Colorado success stories: Houg Special Services
Editor’s note: This is another in a series of Colorado company success stories as told by CEOs and business owners.
When all of her high school friends were heading off to college in 1987, Jenyce Houg stayed in Denver to help her Dad, Doug, with the family trucking business. She immersed herself in learning all aspects of the business. Jenyce fell in love with the business and the fast pace and the supply of new problems to tackle and solve. She later attended Regis University and is now the CEO of Houg Special Services, Inc., working alongside her Dad and Brother, Wade. The business revenue has more than tripled since 2003 (from $10 million to $32 million) during a period that has been exceptionally trying for the trucking industry.
Jenyce, why are you involved with the trucking business?
My Dad is an inspiring entrepreneur. I wanted to help him make his ideas a reality. Also I love problem-solving and it was a challenge to work in a male-dominated industry that was still much of the “good old boy” network. I have worked hard to earn the respect of people in the industry.
How is Houg different from its competitors?
Houg offers a complete logistics solution – a one-stop shop for our customers which is unique in the industry. Our business model is different. We are not ‘asset-heavy.’ We do not have significant fixed costs, so we are able to flex our resources to meet customer needs. We constantly look to find ways to NOT be like our competitors. We strive to develop very close, collaborative, long-term relationship with our customers. It is common for us to brainstorm with customers to develop ‘out of the box’ approaches that are most cost effective for their business needs.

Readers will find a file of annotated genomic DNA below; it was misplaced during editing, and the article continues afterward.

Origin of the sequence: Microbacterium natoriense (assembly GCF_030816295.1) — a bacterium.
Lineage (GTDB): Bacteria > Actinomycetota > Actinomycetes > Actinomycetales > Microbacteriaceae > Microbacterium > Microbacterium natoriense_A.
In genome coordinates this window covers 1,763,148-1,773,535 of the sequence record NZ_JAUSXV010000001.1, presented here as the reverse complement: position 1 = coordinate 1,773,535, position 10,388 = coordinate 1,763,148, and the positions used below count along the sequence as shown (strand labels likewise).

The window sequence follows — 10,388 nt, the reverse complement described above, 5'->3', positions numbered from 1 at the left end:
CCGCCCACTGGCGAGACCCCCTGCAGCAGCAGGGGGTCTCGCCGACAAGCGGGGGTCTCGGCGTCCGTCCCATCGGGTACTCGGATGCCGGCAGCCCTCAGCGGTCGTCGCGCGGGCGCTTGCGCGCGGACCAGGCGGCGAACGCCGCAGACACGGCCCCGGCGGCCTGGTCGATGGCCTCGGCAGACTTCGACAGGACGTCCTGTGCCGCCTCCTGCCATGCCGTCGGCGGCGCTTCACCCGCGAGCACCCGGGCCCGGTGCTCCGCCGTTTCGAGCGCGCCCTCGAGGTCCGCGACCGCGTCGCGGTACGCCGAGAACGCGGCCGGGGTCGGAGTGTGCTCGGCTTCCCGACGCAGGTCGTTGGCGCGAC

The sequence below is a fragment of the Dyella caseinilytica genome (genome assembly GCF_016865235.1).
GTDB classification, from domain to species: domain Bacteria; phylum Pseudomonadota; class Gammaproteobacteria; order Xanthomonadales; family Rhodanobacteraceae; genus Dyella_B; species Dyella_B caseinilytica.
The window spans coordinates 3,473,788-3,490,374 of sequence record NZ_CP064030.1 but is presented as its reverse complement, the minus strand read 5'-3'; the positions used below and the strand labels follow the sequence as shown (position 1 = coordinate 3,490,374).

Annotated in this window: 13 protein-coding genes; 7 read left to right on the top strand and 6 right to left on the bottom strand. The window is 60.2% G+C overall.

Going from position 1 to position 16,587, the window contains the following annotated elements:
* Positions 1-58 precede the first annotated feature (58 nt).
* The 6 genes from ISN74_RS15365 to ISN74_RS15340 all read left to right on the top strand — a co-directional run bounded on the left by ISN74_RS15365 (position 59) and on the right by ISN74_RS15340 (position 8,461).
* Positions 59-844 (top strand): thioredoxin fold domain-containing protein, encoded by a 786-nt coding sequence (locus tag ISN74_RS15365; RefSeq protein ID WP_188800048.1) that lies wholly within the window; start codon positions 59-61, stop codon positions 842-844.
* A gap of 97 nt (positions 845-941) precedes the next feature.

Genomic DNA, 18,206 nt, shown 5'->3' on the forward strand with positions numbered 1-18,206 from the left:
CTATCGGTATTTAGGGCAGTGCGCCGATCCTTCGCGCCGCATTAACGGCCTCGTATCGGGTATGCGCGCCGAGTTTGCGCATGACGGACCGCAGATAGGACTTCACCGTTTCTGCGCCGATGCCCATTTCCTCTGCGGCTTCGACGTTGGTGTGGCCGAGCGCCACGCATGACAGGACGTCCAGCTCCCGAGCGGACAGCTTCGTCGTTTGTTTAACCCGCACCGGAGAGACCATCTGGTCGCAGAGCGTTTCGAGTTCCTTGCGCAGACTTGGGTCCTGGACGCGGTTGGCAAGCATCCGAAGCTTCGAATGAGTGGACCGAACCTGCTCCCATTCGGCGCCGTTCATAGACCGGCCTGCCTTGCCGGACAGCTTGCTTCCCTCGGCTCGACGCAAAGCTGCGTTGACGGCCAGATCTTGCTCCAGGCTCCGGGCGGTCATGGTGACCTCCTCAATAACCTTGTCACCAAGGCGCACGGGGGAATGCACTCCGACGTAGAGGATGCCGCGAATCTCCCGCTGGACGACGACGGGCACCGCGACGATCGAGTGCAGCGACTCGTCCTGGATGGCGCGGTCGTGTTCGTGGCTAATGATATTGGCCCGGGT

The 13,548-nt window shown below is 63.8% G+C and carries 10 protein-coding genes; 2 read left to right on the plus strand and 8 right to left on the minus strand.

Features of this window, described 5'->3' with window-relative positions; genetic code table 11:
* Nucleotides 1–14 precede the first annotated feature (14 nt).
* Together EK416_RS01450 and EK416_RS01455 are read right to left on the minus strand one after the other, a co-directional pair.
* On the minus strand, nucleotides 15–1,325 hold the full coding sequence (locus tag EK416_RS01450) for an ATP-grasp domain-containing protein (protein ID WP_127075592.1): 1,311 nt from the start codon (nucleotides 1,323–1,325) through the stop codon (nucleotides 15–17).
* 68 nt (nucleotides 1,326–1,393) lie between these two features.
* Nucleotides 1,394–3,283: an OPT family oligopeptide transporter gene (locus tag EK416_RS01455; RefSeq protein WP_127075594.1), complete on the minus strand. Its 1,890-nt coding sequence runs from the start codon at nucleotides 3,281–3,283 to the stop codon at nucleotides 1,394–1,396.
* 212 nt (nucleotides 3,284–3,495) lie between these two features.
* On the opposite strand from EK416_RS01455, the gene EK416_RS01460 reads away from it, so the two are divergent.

The last decade was already pretty tough for the trucking business and then the recession hit. How did it affect your business?
We saw the recession as an opportunity and hit the accelerator. There were several factors that helped us: we have a great relationship with our bank who provides us the necessary line of credit needed to operate in this tough industry; we stayed tightly focused on the food and beverage transportation niche; with our business model, we have a flexible labor force so we were not stuck with higher fixed costs; and we embrace that our number one customer is our carriers and drivers and treat them with the respect they deserve.
What are your biggest challenges?
The biggest challenge has been to learn to work in conjunction with family everyday and successfully stay focused on the same vision. We had to learn how to trust and respect each other in business as well as family, and to focus on the strengths of family members. My brother, Wade, who is president, is absolutely exceptional at customer service and recruiting the best drivers which is crucial to our success. My Dad challenges us every day with an endless supply of ideas, possibilities and boundless optimism that anything can be done if you just have passion.
Managing a $30 million or a $50 million company is different than a $10 million business. We need to continue to develop the systems and processes as well as the capabilities of the team. This past year we invested heavily to upgrade our systems. It is a balancing act to maintain the entrepreneurial spirit, while building the team capable of managing the growth.
I spend a lot of my time on the culture of the company, working with the team to find ways to institutionalize the culture: hiring for attitude, building accountability, adding recognition, and valuing people’s differences. We will continue to train and empower the Houg team to make decisions, to develop a culture where people are positive and willing to exceed customer expectations every day, which starts with servicing each other as customers within the walls of Houg first.
So what’s ahead for Houg over the next five years?
We must continue to enhance our relationships with our internal and external customers and suppliers. We need to hear their issues and problems so that we can collaborate with them to find solutions. Over time we need to learn how to use new technology (social media, etc.), but nothing replaces the power of face-to-face interaction.
The trucking industry has and continues to face capacity constraints so we continually look for innovative ways to increase capacity. Geographical expansion is a potential strategy. We are looking at a hub and spoke plan which would potentially include regional expansion to locations where we are already sending freight. We will also entertain future acquisitions of small trucking companies to increase capacity and market share. It is important for our future success that we are well-positioned to take advantage of opportunities over the next few years.